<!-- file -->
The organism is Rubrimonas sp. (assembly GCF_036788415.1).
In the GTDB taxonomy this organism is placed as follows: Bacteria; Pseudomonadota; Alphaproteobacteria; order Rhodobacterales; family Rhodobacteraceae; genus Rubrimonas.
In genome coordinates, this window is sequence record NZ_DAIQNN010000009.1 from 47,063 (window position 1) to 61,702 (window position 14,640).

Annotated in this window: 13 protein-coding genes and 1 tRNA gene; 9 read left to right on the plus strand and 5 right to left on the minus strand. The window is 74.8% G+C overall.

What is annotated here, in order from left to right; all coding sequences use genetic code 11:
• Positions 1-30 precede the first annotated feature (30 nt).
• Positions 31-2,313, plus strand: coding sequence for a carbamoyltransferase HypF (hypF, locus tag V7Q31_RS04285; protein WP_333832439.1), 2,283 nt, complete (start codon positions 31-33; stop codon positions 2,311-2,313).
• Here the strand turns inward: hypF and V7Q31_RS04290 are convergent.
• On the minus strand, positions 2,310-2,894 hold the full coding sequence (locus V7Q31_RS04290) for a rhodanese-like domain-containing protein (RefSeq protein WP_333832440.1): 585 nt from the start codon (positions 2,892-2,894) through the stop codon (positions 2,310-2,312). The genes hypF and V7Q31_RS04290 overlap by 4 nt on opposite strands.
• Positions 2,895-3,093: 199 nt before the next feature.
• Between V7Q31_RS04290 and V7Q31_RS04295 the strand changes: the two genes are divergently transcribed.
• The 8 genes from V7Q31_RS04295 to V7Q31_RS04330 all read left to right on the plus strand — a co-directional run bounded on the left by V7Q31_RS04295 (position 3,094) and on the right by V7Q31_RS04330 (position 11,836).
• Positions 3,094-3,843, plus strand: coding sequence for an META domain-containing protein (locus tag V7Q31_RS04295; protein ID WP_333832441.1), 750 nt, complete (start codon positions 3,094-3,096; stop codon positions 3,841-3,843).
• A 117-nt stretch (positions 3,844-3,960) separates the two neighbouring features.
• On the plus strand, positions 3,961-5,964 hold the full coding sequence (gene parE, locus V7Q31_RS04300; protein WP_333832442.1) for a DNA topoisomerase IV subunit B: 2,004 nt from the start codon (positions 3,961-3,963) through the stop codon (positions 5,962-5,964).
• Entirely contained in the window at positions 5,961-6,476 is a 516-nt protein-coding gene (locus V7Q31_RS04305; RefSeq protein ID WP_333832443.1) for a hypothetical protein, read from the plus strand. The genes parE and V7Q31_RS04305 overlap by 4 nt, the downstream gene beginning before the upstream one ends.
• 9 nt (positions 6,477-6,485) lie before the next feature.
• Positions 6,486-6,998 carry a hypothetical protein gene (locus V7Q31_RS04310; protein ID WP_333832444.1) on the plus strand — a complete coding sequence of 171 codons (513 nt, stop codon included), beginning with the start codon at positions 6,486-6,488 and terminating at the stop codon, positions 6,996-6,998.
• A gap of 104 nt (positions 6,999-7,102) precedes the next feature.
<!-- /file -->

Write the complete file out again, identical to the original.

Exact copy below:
The organism is Rubrimonas sp. (assembly GCF_036788415.1).
In the GTDB taxonomy this organism is placed as follows: Bacteria; Pseudomonadota; Alphaproteobacteria; order Rhodobacterales; family Rhodobacteraceae; genus Rubrimonas.
In genome coordinates, this window is sequence record NZ_DAIQNN010000009.1 from 47,063 (window position 1) to 61,702 (window position 14,640).

Annotated in this window: 13 protein-coding genes and 1 tRNA gene; 9 read left to right on the plus strand and 5 right to left on the minus strand. The window is 74.8% G+C overall.

What is annotated here, in order from left to right; all coding sequences use genetic code 11:
• Positions 1-30 precede the first annotated feature (30 nt).
• Positions 31-2,313, plus strand: coding sequence for a carbamoyltransferase HypF (hypF, locus tag V7Q31_RS04285; protein WP_333832439.1), 2,283 nt, complete (start codon positions 31-33; stop codon positions 2,311-2,313).
• Here the strand turns inward: hypF and V7Q31_RS04290 are convergent.
• On the minus strand, positions 2,310-2,894 hold the full coding sequence (locus V7Q31_RS04290) for a rhodanese-like domain-containing protein (RefSeq protein WP_333832440.1): 585 nt from the start codon (positions 2,892-2,894) through the stop codon (positions 2,310-2,312). The genes hypF and V7Q31_RS04290 overlap by 4 nt on opposite strands.
• Positions 2,895-3,093: 199 nt before the next feature.
• Between V7Q31_RS04290 and V7Q31_RS04295 the strand changes: the two genes are divergently transcribed.
• The 8 genes from V7Q31_RS04295 to V7Q31_RS04330 all read left to right on the plus strand — a co-directional run bounded on the left by V7Q31_RS04295 (position 3,094) and on the right by V7Q31_RS04330 (position 11,836).
• Positions 3,094-3,843, plus strand: coding sequence for an META domain-containing protein (locus tag V7Q31_RS04295; protein ID WP_333832441.1), 750 nt, complete (start codon positions 3,094-3,096; stop codon positions 3,841-3,843).
• A 117-nt stretch (positions 3,844-3,960) separates the two neighbouring features.
• On the plus strand, positions 3,961-5,964 hold the full coding sequence (gene parE, locus V7Q31_RS04300; protein WP_333832442.1) for a DNA topoisomerase IV subunit B: 2,004 nt from the start codon (positions 3,961-3,963) through the stop codon (positions 5,962-5,964).
• Entirely contained in the window at positions 5,961-6,476 is a 516-nt protein-coding gene (locus V7Q31_RS04305; RefSeq protein ID WP_333832443.1) for a hypothetical protein, read from the plus strand. The genes parE and V7Q31_RS04305 overlap by 4 nt, the downstream gene beginning before the upstream one ends.
• 9 nt (positions 6,477-6,485) lie before the next feature.
• Positions 6,486-6,998 carry a hypothetical protein gene (locus V7Q31_RS04310; protein ID WP_333832444.1) on the plus strand — a complete coding sequence of 171 codons (513 nt, stop codon included), beginning with the start codon at positions 6,486-6,488 and terminating at the stop codon, positions 6,996-6,998.
• A gap of 104 nt (positions 6,999-7,102) precedes the next feature.